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Tips for Educators about Multiple Intelligence • Providing students with multiple ways to access content improves learning (Hattie, 2011). • Providing students with multiple ways to demonstrate knowledge and skills increases engagement and learning, and provides teachers with a more accurate understanding of students' knowledge and skills (DarlingHammond, 2010). • Instruction should be informed as much as possible by detailed knowledge about students' specific strengths, needs, and areas for growth (Tomlinson, 2014).

• •

• •

• •

Take the time to discover your child’s strengths and natural abilities. Create opportunities for your child to explore his strengths, (i.e. expose him to music, the arts, science, nature, sports and other people). Notice which environment your child thrives in the best. Find someone trustworthy who can coach / mentor your child in his area of interest. Don’t force your talents or skills onto your child. Don’t expect her to blossom in an area where you are strong. Your child’s abilities may be totally different than yours. Your child has his / her own calling in life. Try to find local programs and events that cater to your child’s area(s) of intelligence. Children often try to follow the path of least resistance. Don’t allow her to spend the majority of her time on the phone or playing games. Challenge her and involve her in activities so that she can build her confidence. Stay in contact with your child’s teachers. From time to time, ask the teacher what your child’s strengths are. Often, teachers see strengths and abilities at school that parents don’t see at home.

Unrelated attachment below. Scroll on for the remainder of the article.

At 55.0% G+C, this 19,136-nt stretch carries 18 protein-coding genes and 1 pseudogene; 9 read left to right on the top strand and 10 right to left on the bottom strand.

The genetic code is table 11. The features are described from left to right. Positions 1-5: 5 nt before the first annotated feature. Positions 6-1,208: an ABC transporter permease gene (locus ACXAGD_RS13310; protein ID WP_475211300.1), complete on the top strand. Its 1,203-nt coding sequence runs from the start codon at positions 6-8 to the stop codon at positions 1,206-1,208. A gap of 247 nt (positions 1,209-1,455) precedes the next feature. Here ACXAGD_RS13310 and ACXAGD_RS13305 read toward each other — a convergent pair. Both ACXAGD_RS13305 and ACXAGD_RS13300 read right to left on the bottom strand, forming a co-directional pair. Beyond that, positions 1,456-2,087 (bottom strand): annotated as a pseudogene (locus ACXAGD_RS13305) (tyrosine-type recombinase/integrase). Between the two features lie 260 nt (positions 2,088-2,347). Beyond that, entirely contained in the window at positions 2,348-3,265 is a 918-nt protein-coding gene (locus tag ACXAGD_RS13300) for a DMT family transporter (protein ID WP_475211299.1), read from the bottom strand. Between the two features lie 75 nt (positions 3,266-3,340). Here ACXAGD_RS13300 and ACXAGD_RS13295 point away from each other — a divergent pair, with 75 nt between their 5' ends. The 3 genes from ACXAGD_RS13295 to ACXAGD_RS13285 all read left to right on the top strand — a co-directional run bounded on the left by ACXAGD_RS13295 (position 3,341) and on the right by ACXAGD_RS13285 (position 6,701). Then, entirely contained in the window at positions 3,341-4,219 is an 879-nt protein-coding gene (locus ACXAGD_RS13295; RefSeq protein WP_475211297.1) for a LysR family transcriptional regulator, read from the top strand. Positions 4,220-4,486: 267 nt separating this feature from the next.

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Karen has noticed that she has a better understanding of science facts when the teacher writes the facts on the smart board. She especially remembers and understands concepts better when she uses a colored pencil or highlighter to mark the important facts. Cory, on the other hand learns best when he hears the teacher. If he hears something a couple of times he does a great job of remembering and understanding. Karen and Cory have different learning sytles. The good news is – Karen and Cory understand how they learn best. You will do yourself a great service by discovering your unique learning style. The way a person prefers to learn and learns best is referred to as his / her learning style. There is no right or wrong style. It has nothing to do with intelligence or skills. Your learning style has to do with the way your brain works to learn and store information efficiently. There are three primary learning styles: visual, auditory and kinesthetic (tactile).

Visual Learners

Auditory Learners Auditory learners learn best by hearing. They respond well to oral reports and lectures. They also enjoy music and usually work well in groups. These learners often record their lectures so that they can revisit them when it is time for a test. Students with an auditory learning style may enjoy listening to audio books.